Middle America: A New Home for Climate Refugees

Middle America: A New Home for Climate Refugees

What if you were told your home would permanently disappear in the near future. How would you react?

The citizens of the Republic of the Marshall Islands are currently dealing with this dilemma.

Majuro, one of the most populated atolls. (Photo courtesy of Polityka)

Their country consists of over 1200 islands and two chains of coral atolls. With an average elevation of 6.5 ft above sea level, the Marshall Islands are highly susceptible to the effects of climate change: sea-level rise, drought, and extreme weather events.

As a result, Marshallese communities no longer have the ability to produce traditional crops such as taro and arrowroot or maintain their fishing industry. Majuro and Ebeye, the two most populous atolls, now rely heavily on imported food.

Currently, the country is concentrating on adapting to the effects of climate change. Critical aspects of the nation’s climate adaptation efforts are focused on constructing seawalls, developing a renewable energy plan, and meeting its nationally determined contributions.

Even with this adaptation plan in place, though, the Marshallese know that they won’t be able to prevent the disappearance of their home.


From the Islands to the Ozarks

In response, many Marshallese are migrating to the U.S.—and specifically to a small community in Arkansas. But why Arkansas?

After World War II the United States took control of the Marshall Islands from Japan, ultimately using the island atolls as a nuclear weapons testing site. In 1986, the Marshall Islands gained independence from the U.S. and entered into the Compact of Free Association (COFA). This agreement allows citizens of compact nations—the Federated States of Micronesia, the Republic of Palau, and the Republic of the Marshall Islands—to travel and work in the U.S without a visa.

Emma Ave, Springdale, Arkansas (Photo courtesy of Conociendo USA)

With the option of free entry, many Marshallese are migrating to the U.S. and, because of the journey of one man, to Springdale, Arkansas. After the enactment of COFA, John Moody, a Marshallese citizen, moved to Springdale, getting a job with a Tyson’s chicken processing plant. Over time, Moody helped his friends and family move to Arkansas and acquire jobs within the poultry industry and they, in turn, helped others relocate.

Today, 15,000 Marshallese make up a thriving climate refugee community in Springdale. They’ve launched 30 churches, a radio station, convenience stores, and, a consulate of the Republic of the Marshall Islands. To help with the transition of Marshallese migrants to Arkansas and develop a relationship with the non-Marshallese community, Melisa Laelan cofounded the Arkansas Coalition of Marshallese (ACOM).

When there is a misunderstanding between the Marshallese community and the Arkansas community, the ACOM steps in to help both groups understand each other’s cultures. The ACOM was instrumental in the creation of a traditional Marshallese Kokor carved at the Shiloh Museum of Ozark History in Arkansas.

For a glimpse inside this vibrant community, watch the Springdale Arkansas Christmas Program performed by the Namdrik Jebta Group:


The future of the Marshallese and other climate refugees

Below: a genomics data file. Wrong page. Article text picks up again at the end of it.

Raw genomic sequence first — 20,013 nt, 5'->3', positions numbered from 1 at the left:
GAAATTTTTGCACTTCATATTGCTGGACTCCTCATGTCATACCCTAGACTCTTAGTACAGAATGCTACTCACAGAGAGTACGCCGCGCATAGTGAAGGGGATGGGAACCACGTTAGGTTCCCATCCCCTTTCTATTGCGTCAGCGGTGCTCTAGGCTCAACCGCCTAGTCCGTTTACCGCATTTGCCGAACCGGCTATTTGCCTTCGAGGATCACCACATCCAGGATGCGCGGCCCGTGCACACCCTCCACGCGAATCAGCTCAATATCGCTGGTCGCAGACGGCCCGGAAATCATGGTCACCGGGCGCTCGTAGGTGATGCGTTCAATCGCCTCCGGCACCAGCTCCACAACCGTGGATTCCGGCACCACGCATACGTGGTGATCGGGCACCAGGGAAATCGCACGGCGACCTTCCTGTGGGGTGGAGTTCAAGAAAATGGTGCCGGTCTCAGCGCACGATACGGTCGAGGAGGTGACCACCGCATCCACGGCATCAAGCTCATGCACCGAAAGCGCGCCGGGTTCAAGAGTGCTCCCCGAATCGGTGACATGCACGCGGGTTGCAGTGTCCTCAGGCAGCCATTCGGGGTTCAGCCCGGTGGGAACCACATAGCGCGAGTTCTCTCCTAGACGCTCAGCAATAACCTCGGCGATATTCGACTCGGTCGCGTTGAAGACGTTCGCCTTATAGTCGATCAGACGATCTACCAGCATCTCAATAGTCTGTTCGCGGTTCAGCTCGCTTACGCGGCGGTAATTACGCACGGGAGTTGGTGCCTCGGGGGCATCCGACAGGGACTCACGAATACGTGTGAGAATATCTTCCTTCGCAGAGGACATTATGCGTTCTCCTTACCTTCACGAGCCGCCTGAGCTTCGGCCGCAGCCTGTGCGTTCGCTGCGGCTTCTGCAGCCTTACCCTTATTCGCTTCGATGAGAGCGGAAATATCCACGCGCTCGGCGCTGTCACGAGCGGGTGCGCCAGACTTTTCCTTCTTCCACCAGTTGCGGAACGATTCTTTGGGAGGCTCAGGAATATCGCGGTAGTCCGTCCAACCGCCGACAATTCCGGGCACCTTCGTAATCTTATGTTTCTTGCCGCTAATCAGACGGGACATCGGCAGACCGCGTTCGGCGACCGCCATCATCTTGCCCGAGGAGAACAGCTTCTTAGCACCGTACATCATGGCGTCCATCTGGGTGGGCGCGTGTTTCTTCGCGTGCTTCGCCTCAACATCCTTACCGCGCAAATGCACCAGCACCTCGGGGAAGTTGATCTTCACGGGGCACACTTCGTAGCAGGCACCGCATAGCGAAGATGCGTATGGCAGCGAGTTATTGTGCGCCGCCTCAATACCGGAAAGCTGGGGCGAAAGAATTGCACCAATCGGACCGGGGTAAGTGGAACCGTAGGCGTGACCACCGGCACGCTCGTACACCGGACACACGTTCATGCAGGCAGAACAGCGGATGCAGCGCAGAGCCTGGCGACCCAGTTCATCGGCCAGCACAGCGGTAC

The Marshallese are not the only community being forced from their homes. Populations in Bangladesh, Mali, Chad, Niger, and Guatemala are also under threat as climate change intensifies. Like the Marshall Islands, these countries are facing the detrimental effects of climate change, including droughts, floods, and rising temperatures. As a result, their populations are migrating inland or north into other countries.

However, unlike these other climate refugees, migrants from water-locked areas (like Kiribati, Tuvalu, and the Maldives) do not have the option of traveling north into another country. Citizens of island nations are facing the reality that their countries will be completely submerged underwater. The Springdale Marshallese community acknowledges that their future is in the United States, but their hearts break for their home and the memories it holds.

An international agreement such as COFA provides an opportunity to relocate for climate refugees who will be forced to relocate due to climate change and to those whose homes will ultimately succumb to sea-level rise.

In 2023, COFA will be up for renewal, and it is unclear what results will come from renegotiations. There is an increasing need for international agreements that address the issue of climate-induced migration.


How you can help 

After learning about this global issue, you may be wondering, “What next?”

To support the Marshallese in the fight against climate change visit https://jojikum.org/. This site is home to Jo-Jikum, a Marshall Islands-based nonprofit dedicated to empowering Marshallese youth to become change-makers and contribute to the survival of their home. Through youth-empowerment and climate activism, Jo-Jikum hopes to inform the world of the climate dilemma occurring in the Marshall Islands as well as highlight the amazing work the country is doing to address environmental issues.

Follow Jo-Jikum on Facebook and share new developments from the organization to bring awareness to the effects of climate change in the Marshall Islands. 


One comment

  1. shahbazsoofi

    Very insightful. I wasn’t aware of the large number of Marshallese migrants to the U.S.! It’s promising to see that they are taking infrastructure measures to adapt to climate change, but developing and maintaining a diverse set of climate response strategies, like migration under COFA, seems critical. Hopefully, we can all make sure COFA is renewed!

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